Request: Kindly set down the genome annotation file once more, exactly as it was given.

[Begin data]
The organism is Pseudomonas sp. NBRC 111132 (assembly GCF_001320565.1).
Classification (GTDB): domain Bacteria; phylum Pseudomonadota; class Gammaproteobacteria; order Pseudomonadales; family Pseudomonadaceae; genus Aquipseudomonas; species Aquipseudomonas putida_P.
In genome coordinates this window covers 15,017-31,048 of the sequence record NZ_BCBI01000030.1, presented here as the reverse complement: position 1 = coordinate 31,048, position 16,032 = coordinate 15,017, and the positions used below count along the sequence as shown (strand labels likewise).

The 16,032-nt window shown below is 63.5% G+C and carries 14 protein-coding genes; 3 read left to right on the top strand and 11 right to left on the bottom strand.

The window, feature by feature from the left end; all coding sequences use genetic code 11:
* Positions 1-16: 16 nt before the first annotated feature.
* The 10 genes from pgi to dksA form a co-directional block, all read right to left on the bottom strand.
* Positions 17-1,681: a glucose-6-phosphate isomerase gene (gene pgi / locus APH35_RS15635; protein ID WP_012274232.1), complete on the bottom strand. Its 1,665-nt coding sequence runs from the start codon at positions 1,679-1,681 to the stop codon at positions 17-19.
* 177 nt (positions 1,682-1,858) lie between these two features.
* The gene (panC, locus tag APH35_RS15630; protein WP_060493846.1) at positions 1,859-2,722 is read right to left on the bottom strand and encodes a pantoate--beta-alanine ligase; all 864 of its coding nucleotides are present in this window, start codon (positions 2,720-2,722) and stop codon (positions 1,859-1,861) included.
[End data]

The organism is Pseudomonas sp. NBRC 111132 (assembly GCF_001320565.1).
Classification (GTDB): domain Bacteria; phylum Pseudomonadota; class Gammaproteobacteria; order Pseudomonadales; family Pseudomonadaceae; genus Aquipseudomonas; species Aquipseudomonas putida_P.
In genome coordinates this window covers 15,017-31,048 of the sequence record NZ_BCBI01000030.1, presented here as the reverse complement: position 1 = coordinate 31,048, position 16,032 = coordinate 15,017, and the positions used below count along the sequence as shown (strand labels likewise).

The 16,032-nt window shown below is 63.5% G+C and carries 14 protein-coding genes; 3 read left to right on the top strand and 11 right to left on the bottom strand.

The window, feature by feature from the left end; all coding sequences use genetic code 11:
* Positions 1-16: 16 nt before the first annotated feature.
* The 10 genes from pgi to dksA form a co-directional block, all read right to left on the bottom strand.
* Positions 17-1,681: a glucose-6-phosphate isomerase gene (gene pgi / locus APH35_RS15635; protein ID WP_012274232.1), complete on the bottom strand. Its 1,665-nt coding sequence runs from the start codon at positions 1,679-1,681 to the stop codon at positions 17-19.
* 177 nt (positions 1,682-1,858) lie between these two features.
* The gene (panC, locus tag APH35_RS15630; protein WP_060493846.1) at positions 1,859-2,722 is read right to left on the bottom strand and encodes a pantoate--beta-alanine ligase; all 864 of its coding nucleotides are present in this window, start codon (positions 2,720-2,722) and stop codon (positions 1,859-1,861) included.